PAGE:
That is precisely the word (and definition) that came to mind when I first saw this sign guarding a driveway leading to the LCBO store on Yonge Street north of Davisville Avenue. The driveway joins two small parking lots, one that serves the LCBO store to the north and another that serves a smattering of other stores to the south. At some point, someone must have decided that they no longer wanted LCBO customers using the southern lot and the connecting drive. But in the place of an actual barrier to block access, this sign was erected to declare what is quite demonstrably untrue, as both cars and pedestrians regularly cross the unbridgeable (yet smoothly paved) chasm to access the LCBO store’s main entrance.

The bilingual nature of the sign indicates that it was almost certainly erected by the LCBO. Bad attempt at traffic control, or psychological experiment? You be the judge.

A version of this article originally appeared on Torontoist.

Silly cycling restrictions: How slow can you go?

How slow can you go?

If you look closely at the advisory signs when you enter Mount Pleasant Cemetery, you may notice something peculiar: a reasonable speed limit of 30 km/h for cars and just 10 km/h for bicycles. Not only that, but while drivers are helpfully advised to lock their unattended cars, cyclists are warned—twice!—that their speed limit is “strictly enforced,” and that it is to “ensure the safety and respect of those visiting the cemetery.” Apparently, a bike at 15 km/h is more disturbing and dangerous than a car travelling twice that speed.

What makes this a silly restriction is not so much the different speed limits or the extra warnings for cyclists, but the ludicrously slow speed cyclists are supposed to maintain. I did try riding at 10km/h through the cemetery one day; it’s a very difficult speed to maintain. I was passed by several non-Roger-Bannister-like joggers who were bouncing along at, by rough estimate, about 12 km/h. My more typical leisurely pace through these paths is around 20 km/h.

As for being strictly enforced, none of the cemetery employees I encounter (including security) on my daily commutes ever do more than wave and smile as I fly recklessly past them at twice the limit. Either no one knows how slow 10 km/h really is or they think it’s as silly as I do.

Still, cyclists have it better than inline skaters; they’re not allowed in the cemetery at all.

Do not taunt happy fun bin

Informative instructions on the new blue bin

We got our new supersized blue bin today. I’ve always been amused by the instructions and warnings on everyday objects, but this one takes the cake. Apparently, someone thought it necessary to explain to the unwashed masses the physics of moving the bin from place to place.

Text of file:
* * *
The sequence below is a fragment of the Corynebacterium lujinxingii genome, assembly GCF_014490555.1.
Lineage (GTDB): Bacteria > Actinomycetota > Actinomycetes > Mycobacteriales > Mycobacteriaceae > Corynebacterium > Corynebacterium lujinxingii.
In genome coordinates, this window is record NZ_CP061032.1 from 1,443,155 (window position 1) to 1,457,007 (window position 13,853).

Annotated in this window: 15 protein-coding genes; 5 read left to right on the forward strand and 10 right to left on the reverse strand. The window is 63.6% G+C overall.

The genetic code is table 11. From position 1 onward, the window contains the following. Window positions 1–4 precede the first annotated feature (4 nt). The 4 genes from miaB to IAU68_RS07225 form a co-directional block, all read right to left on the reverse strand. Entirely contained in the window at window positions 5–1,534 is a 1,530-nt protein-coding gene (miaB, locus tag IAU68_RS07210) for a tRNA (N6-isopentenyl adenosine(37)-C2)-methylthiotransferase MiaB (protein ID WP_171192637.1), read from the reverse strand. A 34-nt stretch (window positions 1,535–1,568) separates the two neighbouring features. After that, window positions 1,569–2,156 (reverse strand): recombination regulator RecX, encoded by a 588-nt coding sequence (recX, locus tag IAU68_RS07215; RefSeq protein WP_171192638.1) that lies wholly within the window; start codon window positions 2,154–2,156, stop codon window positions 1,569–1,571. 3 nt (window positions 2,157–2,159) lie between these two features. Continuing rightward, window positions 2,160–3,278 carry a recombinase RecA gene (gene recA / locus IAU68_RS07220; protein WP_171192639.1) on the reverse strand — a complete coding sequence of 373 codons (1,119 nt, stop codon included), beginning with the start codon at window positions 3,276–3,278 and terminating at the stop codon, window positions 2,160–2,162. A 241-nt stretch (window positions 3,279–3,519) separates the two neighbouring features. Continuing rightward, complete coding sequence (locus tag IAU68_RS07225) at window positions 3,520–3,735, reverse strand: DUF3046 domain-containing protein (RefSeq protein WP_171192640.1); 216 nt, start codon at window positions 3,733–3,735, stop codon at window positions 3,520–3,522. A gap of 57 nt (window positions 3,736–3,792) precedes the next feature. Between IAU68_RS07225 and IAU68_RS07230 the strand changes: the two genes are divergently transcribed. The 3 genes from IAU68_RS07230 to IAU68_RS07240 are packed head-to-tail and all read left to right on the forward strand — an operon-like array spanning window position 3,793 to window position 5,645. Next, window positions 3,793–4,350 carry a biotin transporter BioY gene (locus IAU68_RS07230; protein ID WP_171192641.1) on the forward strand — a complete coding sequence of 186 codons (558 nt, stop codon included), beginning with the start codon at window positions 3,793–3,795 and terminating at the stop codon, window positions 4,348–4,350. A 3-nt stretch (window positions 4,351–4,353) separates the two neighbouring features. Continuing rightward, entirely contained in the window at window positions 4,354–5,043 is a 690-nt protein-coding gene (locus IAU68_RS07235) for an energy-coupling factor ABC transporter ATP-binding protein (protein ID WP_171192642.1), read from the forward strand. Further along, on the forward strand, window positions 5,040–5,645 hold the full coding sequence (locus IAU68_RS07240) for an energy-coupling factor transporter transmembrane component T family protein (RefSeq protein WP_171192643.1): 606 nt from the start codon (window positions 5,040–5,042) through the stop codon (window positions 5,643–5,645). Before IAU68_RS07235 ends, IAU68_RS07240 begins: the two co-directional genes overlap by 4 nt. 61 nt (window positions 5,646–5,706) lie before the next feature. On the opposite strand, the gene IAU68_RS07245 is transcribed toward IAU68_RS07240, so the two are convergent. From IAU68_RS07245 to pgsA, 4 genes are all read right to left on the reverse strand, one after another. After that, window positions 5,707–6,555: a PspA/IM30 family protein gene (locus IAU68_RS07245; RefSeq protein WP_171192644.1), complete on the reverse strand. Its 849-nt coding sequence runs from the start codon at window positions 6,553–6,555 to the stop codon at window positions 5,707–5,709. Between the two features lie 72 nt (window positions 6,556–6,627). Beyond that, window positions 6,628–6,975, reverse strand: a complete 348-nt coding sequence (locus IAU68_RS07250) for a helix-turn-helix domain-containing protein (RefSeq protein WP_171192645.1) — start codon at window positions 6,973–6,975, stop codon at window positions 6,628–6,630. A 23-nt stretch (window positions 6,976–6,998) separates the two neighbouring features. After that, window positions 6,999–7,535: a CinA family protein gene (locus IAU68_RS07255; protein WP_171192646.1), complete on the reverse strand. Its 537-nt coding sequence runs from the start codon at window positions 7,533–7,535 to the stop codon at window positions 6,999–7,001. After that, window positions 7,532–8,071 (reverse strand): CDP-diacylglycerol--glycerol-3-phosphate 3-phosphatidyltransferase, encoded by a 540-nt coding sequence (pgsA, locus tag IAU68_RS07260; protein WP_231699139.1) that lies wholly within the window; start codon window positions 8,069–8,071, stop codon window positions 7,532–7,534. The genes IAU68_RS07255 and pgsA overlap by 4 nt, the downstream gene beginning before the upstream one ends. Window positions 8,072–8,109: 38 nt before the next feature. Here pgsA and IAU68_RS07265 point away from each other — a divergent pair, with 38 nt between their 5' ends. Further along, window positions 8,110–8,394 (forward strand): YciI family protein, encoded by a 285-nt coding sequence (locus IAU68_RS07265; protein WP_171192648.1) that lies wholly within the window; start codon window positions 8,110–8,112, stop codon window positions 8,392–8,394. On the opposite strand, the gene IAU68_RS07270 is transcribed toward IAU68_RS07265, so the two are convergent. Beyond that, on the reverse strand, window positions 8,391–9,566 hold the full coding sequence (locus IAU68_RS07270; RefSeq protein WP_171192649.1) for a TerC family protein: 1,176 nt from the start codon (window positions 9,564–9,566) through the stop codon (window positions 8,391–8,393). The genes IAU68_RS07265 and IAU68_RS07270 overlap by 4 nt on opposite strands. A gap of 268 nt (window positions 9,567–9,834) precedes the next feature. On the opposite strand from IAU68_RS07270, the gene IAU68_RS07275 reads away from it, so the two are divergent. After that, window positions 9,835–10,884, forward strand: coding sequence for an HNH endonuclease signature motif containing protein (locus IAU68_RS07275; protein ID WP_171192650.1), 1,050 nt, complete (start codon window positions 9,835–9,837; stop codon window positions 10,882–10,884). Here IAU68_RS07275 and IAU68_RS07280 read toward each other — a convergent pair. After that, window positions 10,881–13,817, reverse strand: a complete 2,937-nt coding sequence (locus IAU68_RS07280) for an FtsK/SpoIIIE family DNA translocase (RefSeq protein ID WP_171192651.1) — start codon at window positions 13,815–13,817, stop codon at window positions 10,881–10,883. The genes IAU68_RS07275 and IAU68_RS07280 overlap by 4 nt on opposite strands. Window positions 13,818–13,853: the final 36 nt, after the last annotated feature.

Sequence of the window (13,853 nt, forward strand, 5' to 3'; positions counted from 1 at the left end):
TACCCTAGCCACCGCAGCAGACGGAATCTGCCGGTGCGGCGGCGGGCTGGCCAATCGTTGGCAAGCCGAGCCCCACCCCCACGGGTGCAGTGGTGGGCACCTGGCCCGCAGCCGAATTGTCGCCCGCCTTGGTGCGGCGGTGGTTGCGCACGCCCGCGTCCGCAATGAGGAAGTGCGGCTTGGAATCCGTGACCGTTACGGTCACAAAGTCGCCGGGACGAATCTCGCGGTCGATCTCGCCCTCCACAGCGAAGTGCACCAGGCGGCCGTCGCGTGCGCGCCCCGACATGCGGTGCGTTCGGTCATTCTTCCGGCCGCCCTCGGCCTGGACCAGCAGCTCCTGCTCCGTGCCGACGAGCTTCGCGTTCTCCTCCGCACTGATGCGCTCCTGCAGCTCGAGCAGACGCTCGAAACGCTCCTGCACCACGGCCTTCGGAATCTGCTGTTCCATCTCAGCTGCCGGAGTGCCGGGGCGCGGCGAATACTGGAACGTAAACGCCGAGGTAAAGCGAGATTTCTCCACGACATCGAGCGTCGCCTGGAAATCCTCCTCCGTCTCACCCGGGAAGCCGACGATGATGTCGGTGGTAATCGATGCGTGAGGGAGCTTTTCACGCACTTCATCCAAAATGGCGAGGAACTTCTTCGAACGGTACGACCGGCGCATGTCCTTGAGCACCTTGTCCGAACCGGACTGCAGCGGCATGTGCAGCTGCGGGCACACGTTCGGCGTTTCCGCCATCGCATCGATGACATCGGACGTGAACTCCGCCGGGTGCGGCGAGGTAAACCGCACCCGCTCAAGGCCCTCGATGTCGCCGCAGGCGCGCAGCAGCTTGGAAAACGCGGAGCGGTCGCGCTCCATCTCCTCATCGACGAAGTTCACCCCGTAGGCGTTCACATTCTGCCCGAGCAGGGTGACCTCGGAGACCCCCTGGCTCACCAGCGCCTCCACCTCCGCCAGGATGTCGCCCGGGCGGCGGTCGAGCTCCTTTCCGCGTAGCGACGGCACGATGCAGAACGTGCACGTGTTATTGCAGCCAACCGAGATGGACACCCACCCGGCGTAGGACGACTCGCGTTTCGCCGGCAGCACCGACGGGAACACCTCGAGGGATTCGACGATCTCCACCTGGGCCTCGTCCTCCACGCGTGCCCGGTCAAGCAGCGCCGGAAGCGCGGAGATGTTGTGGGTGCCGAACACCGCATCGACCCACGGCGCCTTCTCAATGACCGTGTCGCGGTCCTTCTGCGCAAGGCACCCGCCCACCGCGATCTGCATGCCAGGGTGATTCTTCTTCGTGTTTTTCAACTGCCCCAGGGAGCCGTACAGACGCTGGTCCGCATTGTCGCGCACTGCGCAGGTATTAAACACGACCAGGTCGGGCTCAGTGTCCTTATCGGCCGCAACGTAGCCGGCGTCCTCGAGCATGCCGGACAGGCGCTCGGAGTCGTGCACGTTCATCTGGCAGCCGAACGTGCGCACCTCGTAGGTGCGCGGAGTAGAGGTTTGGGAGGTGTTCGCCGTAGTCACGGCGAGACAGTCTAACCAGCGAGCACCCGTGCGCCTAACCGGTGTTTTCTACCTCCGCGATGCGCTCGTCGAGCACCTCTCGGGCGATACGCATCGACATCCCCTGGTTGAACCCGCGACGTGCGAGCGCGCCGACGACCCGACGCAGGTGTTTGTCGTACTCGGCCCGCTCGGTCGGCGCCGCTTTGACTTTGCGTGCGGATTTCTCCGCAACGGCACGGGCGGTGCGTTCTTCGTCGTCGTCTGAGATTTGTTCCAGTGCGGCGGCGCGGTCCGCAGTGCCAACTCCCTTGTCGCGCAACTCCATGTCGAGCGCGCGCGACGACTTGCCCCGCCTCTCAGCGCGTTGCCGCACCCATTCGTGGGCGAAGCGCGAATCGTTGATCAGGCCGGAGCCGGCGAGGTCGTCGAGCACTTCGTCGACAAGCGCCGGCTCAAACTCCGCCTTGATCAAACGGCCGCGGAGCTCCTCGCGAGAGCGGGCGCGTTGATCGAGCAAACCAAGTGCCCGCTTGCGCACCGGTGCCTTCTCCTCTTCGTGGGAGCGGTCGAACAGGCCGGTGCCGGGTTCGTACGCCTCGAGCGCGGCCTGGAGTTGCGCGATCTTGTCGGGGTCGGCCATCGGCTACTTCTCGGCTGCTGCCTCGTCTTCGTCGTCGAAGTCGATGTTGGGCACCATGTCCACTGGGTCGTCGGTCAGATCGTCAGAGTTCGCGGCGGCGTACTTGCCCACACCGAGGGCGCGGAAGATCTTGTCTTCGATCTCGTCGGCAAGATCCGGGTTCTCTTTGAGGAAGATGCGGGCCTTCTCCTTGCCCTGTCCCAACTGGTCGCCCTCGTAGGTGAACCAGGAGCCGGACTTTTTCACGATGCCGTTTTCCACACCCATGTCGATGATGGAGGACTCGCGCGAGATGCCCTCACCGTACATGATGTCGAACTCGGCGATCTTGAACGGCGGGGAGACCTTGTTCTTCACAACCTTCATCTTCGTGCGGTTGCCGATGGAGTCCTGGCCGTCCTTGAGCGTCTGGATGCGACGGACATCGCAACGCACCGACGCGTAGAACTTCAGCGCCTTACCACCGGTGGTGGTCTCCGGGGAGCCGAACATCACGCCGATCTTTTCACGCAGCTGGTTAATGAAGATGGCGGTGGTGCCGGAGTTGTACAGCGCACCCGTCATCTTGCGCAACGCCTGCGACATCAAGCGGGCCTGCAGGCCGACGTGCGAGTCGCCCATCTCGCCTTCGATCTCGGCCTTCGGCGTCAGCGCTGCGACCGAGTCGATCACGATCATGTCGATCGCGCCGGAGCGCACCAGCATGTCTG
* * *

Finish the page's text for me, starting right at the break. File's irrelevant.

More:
To move bin

  1. Grasp handle
  2. Tilt
  3. Push or pull

Gee, thanks Mr. Science. I never would have figured that out on my own. Now if only they had room enough on the lid to explain the difference between pulling, which is encouraged, and dragging, which is explicitly forbidden. Oh, City of Toronto, I’m so confused. Do I put my recycling in the bin, or on the bin? Your instructions are woefully incomplete.

By-law roulette #3

Chapter 400-14 of the Municipal Code of the former City of Toronto (which is still in effect, as far as I can tell) states:

C. No person shall throw any stone or ball of snow or ice, parcel, bundle or other dangerous missile or use any bow and arrow or catapult in any highway.

No bows and arrows or catapults on the streets? There go those meddlesome bureaucrats again, interfering with innocent medieval childhood fun. Next thing you know, they’ll be regulating flails and quarterstaffs.

Highway Traffic Act Roulette #3

Section 148-7 of the Ontario Highway Traffic Act offers up this requirement:

Where one vehicle is met or overtaken by another, if by reason of the weight of the load on either of the vehicles so meeting or on the vehicle so overtaken the driver finds it impracticable to turn out, he or she shall immediately stop, and, if necessary for the safety of the other vehicle and if required so to do, he or she shall assist the person in charge thereof to pass without damage.

I cite this as proof that drivers people (and the law) used to be civilized. I’m sure this clause had application at some point in our distant past, but it seems quaint and head-pattingly naive to suggest that someone today would get out of his car and help another driver to pass him. Unless flipping the bird and shouting out the window could be considered “assistance” in this context.